At the same time, he felt that as a comedy writer, he could bring a unique lens to the subject.
“The smartest people who ever lived have been working really hard for thousands of years to try to explain to us how we can be better people, and how we can improve ourselves, but they wrote so complicatedly and densely and opaquely that no one wants to engage with it,” Schur said. “It’s like a chef had come up with a recipe for chocolate chip cookies that were both delicious and also helped you lose weight, but the recipe was 600 pages long and written in German, and no one read it. And I thought, if we could just translate that to, like, a human language, this would be very helpful.”
In some ways, the topic felt unavoidable. Schur, 46, has been preoccupied with how to be a good person for as long as he can remember.
“I have been interested-in-slash-obsessed with the concept of ethics my whole life,” he said. “There have been moments when I’ve confronted something about my own behavior, where I realized I was behaving in a ethically questionable way, or had wandered into some complicated situation, that seemed like I would be better equipped to handle it if I knew what the hell I was talking about, ethically speaking.”
Writing a book about the quest for ethical perfection, Schur risked coming across as unbearably pedantic or worse, sanctimonious, but he grounds his overviews of abstract doctrines in self-deprecating digressions. He confesses he still has books by Woody Allen on his shelves and hasn’t been able to renounce him even after allegations of sexual abuse came to light. He describes the self-loathing he would feel whenever he left a tip at Starbucks but paused to make sure that the barista saw him do it. He agonizes over his privileged status as an educated, affluent white man, worries that his hybrid car is still bad for the environment and frets that the money he spends on baseball tickets and other luxuries could have gone to people in need. (He’s donating his earnings from the book to several charities and nonprofits, he said.)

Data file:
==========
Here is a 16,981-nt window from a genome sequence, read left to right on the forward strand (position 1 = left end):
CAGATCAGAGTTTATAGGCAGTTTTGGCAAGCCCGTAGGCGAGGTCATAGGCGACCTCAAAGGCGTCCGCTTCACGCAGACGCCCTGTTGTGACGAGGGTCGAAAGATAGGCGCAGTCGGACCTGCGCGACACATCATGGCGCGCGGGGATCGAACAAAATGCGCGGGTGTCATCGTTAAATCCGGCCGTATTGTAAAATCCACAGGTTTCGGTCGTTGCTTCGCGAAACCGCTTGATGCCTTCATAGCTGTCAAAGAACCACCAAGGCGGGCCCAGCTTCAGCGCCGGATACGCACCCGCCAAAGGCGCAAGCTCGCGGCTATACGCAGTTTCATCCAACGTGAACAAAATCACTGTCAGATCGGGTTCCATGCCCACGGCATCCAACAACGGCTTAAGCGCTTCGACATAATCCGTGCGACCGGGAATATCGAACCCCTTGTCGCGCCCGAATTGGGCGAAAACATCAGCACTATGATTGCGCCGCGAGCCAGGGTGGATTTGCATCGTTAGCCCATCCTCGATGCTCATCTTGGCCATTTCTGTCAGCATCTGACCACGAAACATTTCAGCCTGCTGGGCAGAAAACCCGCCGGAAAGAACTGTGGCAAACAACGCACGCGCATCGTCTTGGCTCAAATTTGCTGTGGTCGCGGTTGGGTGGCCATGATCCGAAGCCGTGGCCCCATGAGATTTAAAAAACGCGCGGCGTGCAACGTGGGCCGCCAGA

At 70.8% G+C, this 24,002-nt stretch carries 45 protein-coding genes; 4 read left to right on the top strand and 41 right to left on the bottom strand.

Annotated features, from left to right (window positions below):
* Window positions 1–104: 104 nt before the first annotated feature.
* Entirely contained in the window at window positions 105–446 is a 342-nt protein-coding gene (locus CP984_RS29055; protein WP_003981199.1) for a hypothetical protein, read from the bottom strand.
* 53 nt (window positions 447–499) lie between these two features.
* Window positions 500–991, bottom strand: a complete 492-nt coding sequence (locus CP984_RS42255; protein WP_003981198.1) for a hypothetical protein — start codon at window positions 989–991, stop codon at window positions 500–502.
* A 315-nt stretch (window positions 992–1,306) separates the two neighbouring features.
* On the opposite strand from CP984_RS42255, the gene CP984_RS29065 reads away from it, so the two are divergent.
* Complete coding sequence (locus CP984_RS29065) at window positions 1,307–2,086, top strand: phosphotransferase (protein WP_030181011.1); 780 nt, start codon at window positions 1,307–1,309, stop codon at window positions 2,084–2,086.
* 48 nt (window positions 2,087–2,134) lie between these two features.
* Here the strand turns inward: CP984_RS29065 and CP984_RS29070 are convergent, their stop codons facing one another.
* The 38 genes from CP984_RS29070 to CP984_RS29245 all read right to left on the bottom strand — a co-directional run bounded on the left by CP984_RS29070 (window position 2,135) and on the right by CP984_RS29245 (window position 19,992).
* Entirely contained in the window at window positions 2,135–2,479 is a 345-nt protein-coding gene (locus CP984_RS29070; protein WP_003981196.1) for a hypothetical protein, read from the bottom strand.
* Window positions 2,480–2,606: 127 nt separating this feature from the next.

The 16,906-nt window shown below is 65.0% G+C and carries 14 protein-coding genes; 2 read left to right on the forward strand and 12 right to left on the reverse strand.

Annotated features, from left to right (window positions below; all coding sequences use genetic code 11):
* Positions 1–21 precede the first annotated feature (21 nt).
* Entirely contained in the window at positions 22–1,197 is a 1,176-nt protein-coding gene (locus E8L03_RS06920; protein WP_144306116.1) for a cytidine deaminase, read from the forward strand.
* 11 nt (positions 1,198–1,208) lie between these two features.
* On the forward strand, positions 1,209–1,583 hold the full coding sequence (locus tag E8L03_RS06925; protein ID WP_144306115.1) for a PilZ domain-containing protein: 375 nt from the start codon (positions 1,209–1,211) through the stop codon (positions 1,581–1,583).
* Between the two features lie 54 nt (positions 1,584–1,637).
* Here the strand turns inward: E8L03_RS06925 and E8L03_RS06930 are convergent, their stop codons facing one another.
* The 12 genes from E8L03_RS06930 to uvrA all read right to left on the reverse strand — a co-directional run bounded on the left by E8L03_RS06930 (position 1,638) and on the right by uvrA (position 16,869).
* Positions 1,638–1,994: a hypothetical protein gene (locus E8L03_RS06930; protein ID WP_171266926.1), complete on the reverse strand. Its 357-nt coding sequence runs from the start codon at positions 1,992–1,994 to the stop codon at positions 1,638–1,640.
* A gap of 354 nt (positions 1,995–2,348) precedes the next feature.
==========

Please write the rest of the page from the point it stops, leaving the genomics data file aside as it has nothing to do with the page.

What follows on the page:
Born in Ann Arbor, Mich., and raised in Connecticut in a casually Unitarian family, Schur has had a charmed career that he attributes to a series of lucky accidents, beginning with the day he stayed home sick from school and his mom let him watch Allen’s movie “Sleeper.” At Harvard, where he majored in English, he joined the Lampoon, a comedy magazine that has served as a pipeline for TV writers, and those connections helped him land a job as a writer for “Saturday Night Live” in 1998.
He was later hired as a writer for “The Office,” and around the third season, he signed an overall deal with NBCUniversal. He went on to cocreate “Parks and Recreation” and “Brooklyn Nine-Nine,” both wholesome workplace comedies. When the network gave him free rein to make a show about anything he wanted, he pitched “The Good Place.”